The most important thing you can do to avoid Chrome’s native ad blocker when it arrives is just to make sure that your ads are not examples of the types of ads that Chrome will block. For example, Google has made it clear that it doesn’t like pop-ups, auto-playing ads, and ads that count down before their content is visible. Google and industry ad groups have identified these ads as the most bothersome to a majority of users, so if you create these types of ads, you’ll just have to modify your strategy so that they are not blocked.
The problem is that Google owns Chrome, and Chrome has a large market share, so it’s in Google’s self-interest to make the experience of using Chrome as seamless and hassle-free as possible. People already use ad blockers, and this is just going to be a on much larger scale.
The good news is that Google won’t leave you hanging out to dry, but will actually let companies know which of their ads are likely to be blocked once the Chrome ad blocker goes live. Google has an Ad Experience Report tool that sets the standards for the type of ads that it finds acceptable. And even ads that are run or served by Google will be targeted, so Google is at least trying to make it an even ad playing field for everyone.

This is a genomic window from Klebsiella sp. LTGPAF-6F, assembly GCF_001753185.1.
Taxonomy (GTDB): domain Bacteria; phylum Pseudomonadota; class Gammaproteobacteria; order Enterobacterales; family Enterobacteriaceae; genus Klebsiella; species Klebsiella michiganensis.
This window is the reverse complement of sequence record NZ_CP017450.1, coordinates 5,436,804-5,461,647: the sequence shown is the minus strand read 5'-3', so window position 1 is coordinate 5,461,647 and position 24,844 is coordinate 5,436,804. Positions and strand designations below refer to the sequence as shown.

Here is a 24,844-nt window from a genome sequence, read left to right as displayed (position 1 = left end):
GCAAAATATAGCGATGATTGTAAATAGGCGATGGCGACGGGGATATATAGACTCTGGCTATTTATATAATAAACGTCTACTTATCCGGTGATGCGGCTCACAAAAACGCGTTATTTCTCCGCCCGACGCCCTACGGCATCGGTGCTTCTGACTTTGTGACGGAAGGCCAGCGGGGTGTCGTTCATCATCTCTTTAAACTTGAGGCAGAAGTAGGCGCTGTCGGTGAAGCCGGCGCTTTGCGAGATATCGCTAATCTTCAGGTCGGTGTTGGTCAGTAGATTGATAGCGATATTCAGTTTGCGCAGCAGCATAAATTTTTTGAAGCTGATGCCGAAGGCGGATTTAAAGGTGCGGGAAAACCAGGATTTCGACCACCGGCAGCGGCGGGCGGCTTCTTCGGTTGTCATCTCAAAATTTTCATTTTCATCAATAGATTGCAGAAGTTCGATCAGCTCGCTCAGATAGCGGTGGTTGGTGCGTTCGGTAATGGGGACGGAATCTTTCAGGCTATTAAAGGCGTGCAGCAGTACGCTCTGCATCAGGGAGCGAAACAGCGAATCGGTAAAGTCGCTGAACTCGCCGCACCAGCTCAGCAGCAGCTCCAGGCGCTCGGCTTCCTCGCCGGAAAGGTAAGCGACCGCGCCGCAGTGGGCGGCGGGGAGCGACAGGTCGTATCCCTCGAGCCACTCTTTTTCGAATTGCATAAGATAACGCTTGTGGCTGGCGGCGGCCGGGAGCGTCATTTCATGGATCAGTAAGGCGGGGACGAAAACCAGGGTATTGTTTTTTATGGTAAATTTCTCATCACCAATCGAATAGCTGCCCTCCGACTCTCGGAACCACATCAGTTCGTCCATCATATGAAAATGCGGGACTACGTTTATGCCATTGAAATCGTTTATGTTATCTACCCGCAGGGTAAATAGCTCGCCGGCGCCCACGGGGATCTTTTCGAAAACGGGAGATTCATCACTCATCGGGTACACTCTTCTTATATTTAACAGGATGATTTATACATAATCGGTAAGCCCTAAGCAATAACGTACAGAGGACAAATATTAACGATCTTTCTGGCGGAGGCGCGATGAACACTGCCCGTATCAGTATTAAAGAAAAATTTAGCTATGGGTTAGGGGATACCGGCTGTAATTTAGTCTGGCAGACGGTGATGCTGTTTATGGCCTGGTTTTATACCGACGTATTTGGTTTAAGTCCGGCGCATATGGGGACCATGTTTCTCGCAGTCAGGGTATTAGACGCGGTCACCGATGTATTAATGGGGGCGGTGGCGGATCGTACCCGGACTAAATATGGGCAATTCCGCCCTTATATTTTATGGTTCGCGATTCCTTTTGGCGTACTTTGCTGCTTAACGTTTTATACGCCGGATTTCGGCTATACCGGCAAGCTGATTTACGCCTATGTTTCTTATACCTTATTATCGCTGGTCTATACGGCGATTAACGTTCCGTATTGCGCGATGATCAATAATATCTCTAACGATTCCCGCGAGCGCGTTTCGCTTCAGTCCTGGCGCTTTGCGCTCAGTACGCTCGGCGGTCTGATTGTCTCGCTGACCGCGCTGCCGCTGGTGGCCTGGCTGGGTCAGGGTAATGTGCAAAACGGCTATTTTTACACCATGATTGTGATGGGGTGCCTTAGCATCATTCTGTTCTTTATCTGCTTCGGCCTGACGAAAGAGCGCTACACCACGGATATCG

But it’s clear that one of the tangential effects of the Chrome ad blocker is that it gives Google more power to control the types of ads it finds relevant and useful. While that may or may not be a positive thing – your mileage may vary – it is a direct challenge to marketers and agencies to elevate their ad game with ads that are targeted, valuable and relevant to a user’s needs.
If brands wants their target audience to stop using ad blockers, then their ads have to become much more attuned to what users want to see when they are browsing a website. There is no chicken and the egg here, ad blockers were created because too many businesses put out ads that weren’t well-conceived, targeted and valuable.
Ultimately, the arrival of the Chrome ad blocker may just serve as a way to get rid of spammy ads that cheapen the whole notion of grabbing a user’s attention.